On August 23, nationally syndicated radio host Rush Limbaugh proclaimed that the Army is "busting" its recruitment goals and touted as evidence an August 23 New York Post op-ed by columnist Ralph Peters claiming that the Army's first-time enlistment rates are "running at 108 percent of its needs." Peters's numbers, however, were inaccurate, and he later published a correction acknowledging that the "Army is still falling short on new enlistments." In spite of Peters's August 24 correction and widespread recognition of his error, Limbaugh continued to tout Peters's inaccurate claims, stating on August 24 that "[r]ecruitment levels are way above what expectations are in every branch" and that it is "a big myth that the media has put out there that people aren't signing up."
In his op-ed, Peters erroneously claimed that "the U.S. Army is exceeding its re-enlistment and first-time enlistment goals"; he said. "What about first-time enlistment rates, since that was the issue last spring? The Army is running at 108 percent of its needs." But by the time Limbaugh's August 24 program aired, the Post had already published and posted online a correction to the op-ed in which Peters acknowledged a "substantial error," and rightly noted that the "Army is still falling short on new enlistments.
Nevertheless, on the August 24 broadcast of The Rush Limbaugh Show, Limbaugh referenced Peters's August 23 op-ed to respond to Washington Monthly writer Kevin Drum, who claimed in an August 24 Los Angeles Times op-ed that "military recruitment is in serious trouble."
From the August 24 broadcast of The Rush Limbaugh Show:
LIMBAUGH: You have this."Third, military recruitment is in serious trouble, and it's unlikely we can maintain our current troop levels in Iraq much past 2006." Well, this is just flat-out wrong. We had the story yesterday. You go to my website and check it out. Recruitment levels are way above what expectations are in every branch, including the reserves. This is a big myth that the media has put out there that people aren't signing up. In the midst of the [Cindy] Sheehan squatters, in the ditch at Crawford [Texas], in the midst of all the coming of age of these anti-war leftists, the military is exceeding its recruitment expectation.
The day before, Limbaugh read from an August 23 entry on the conservative weblog Power Line that pointed to Peters's column as evidence that "the armed forces have quietly exceeded their recruitment goals for FY 2005":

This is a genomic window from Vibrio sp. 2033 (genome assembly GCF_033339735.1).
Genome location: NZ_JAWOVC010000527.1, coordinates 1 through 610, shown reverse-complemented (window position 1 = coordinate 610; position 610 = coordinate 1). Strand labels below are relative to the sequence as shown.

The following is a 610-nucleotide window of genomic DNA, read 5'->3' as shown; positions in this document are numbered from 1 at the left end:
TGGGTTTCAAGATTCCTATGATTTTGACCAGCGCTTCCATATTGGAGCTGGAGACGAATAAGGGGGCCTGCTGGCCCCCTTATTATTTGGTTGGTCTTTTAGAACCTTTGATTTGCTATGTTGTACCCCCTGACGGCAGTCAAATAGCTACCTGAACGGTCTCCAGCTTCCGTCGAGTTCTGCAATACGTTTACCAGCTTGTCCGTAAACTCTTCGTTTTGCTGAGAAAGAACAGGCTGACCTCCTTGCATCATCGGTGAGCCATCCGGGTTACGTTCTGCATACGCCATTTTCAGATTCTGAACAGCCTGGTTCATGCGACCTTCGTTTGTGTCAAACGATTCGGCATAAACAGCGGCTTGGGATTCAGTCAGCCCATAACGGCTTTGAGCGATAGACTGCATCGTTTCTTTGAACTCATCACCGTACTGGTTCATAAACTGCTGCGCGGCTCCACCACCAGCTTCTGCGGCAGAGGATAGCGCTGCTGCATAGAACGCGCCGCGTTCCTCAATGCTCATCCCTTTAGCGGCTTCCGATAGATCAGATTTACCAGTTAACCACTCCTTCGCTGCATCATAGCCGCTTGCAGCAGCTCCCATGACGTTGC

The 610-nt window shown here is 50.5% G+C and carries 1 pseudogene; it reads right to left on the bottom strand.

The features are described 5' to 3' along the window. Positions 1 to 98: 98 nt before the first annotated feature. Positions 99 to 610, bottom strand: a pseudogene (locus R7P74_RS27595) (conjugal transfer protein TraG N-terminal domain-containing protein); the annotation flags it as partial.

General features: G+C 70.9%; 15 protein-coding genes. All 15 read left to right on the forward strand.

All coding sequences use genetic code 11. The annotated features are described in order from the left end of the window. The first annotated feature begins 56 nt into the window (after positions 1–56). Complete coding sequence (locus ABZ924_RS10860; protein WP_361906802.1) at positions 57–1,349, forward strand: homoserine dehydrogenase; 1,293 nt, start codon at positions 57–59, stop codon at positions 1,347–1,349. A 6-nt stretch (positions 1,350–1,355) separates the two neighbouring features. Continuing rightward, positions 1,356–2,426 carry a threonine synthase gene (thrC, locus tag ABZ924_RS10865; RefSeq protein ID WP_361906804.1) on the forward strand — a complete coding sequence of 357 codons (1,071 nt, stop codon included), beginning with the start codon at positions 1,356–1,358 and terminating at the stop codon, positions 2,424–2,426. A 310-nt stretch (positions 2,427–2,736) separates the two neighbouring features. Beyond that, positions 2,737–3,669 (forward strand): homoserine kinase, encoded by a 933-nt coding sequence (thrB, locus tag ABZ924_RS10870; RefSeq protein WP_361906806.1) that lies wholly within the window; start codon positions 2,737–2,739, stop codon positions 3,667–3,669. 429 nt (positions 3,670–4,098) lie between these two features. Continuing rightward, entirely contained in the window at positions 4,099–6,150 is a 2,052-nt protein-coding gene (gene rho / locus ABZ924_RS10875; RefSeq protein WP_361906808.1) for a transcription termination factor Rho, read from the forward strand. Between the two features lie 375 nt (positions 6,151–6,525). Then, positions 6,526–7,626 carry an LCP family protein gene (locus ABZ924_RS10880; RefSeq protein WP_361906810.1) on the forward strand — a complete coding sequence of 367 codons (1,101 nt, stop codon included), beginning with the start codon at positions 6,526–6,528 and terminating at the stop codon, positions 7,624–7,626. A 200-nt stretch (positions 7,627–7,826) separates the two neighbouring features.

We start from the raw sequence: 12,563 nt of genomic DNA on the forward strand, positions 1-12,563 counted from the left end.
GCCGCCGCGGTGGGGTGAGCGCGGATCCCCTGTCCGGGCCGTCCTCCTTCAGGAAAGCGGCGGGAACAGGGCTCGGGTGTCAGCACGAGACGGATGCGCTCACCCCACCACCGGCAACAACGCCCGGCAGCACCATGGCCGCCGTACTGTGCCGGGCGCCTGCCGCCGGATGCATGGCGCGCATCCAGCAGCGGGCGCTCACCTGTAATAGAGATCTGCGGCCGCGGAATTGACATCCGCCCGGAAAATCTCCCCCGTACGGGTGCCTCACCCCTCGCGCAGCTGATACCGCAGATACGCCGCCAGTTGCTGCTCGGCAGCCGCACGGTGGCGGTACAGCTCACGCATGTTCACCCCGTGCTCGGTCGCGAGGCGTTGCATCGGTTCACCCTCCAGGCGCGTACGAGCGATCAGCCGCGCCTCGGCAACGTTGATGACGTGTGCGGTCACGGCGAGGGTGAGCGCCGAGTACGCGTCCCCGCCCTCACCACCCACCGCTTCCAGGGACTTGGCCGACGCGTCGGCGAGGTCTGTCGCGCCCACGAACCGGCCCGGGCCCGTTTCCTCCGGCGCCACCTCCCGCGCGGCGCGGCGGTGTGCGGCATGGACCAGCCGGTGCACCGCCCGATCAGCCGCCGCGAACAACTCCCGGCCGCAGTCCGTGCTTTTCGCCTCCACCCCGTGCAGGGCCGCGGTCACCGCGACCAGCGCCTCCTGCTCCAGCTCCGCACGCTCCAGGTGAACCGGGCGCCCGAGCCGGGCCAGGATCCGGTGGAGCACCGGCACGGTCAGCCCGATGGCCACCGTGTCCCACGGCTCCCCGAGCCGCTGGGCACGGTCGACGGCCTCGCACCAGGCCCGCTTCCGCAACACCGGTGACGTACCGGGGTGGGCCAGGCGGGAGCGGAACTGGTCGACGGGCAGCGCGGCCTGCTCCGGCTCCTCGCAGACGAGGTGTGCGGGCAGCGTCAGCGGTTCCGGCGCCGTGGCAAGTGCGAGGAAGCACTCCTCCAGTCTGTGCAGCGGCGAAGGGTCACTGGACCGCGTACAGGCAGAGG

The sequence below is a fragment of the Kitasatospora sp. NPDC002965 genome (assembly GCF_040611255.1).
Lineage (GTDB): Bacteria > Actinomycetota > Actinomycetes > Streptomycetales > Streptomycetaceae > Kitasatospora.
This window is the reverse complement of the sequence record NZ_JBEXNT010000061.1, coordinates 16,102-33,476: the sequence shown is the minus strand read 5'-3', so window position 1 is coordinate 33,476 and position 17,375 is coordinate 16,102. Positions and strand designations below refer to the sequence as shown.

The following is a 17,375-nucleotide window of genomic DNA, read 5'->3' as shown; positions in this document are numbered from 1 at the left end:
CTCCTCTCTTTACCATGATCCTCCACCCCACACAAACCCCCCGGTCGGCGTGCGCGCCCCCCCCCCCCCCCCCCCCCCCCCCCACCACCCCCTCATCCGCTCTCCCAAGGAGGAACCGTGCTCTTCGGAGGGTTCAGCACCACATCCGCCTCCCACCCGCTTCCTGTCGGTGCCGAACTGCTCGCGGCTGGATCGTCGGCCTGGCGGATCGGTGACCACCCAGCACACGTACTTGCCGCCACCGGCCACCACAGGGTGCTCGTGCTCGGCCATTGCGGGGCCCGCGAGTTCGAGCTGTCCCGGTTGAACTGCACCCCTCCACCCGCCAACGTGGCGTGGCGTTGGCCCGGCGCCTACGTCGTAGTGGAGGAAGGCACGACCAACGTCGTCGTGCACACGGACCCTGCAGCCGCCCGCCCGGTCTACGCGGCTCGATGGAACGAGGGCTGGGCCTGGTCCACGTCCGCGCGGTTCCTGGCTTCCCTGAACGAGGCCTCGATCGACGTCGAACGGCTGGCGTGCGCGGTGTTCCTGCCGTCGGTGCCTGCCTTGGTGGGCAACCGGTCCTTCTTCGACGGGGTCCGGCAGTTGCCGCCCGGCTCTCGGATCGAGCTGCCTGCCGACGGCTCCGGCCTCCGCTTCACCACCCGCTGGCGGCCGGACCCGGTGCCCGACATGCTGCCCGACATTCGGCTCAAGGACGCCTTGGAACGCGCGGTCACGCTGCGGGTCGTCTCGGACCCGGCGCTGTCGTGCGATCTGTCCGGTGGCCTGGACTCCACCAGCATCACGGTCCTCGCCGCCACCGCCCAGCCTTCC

LIMBAUGH: Ralph Peters, brilliant author, columnist for the New York Post, has a nominee for August's most important unreported story. "While the media were in a frenzy over Cindy Sheehan, the armed forces have quietly exceeded their recruitment goals for fiscal year 2005. Every one of the Army's 10 division's -- its key combat organizations -- has exceeded its re-enlistment goal for the year to date.
"Those with the most intense experience in Iraq have the best rates. The First Calvary Division had 136 percent of its target. The Third ID at 117 percent of its target. What about first-time enlistment rates since that was the issue last spring? The Army running at 108 percent of its needs. Guess not every young American despises his or her country and our president.
"The Army Reserve is a tougher sell, given that it takes men and women away from their families and careers on short notice. Recruitment, Reserve recruitment stands at 102 percent of requirements. What about the Army National Guard? We've been told for two years, the Guard was in freefall? Really? Guard recruitment and retention comes out at 106 percent of its requirements as of June 30."
Well, what do you make of this, folks? I mean all this -- busting these requirement goals, and it's right in the midst of all of this -- if that doesn't buck you up about your country, I don't know what can.
Later on August 23, Power Line updated its entry, noting that a story that day on FoxNews.com contradicted Peters's claim about first-time enlistment rates. According to Fox News, "The U.S. Army will miss its recruiting goals this year." Power Line also linked to an August 23 entry at National Review Online's "Media Blog" by LBJ Journal of Public Affairs Online editor-in-chief Stephen Spruiell, who claimed to have spoken with Peters about the error. Previous reporting in the national press had also indicated Peters was wrong; an August 22 Los Angeles Times article reported: "The Army does not expect to meet any of its 2005 recruiting goals for the active, Reserve and National Guard ranks, and Army officials have said that next year the gap is likely to be greater."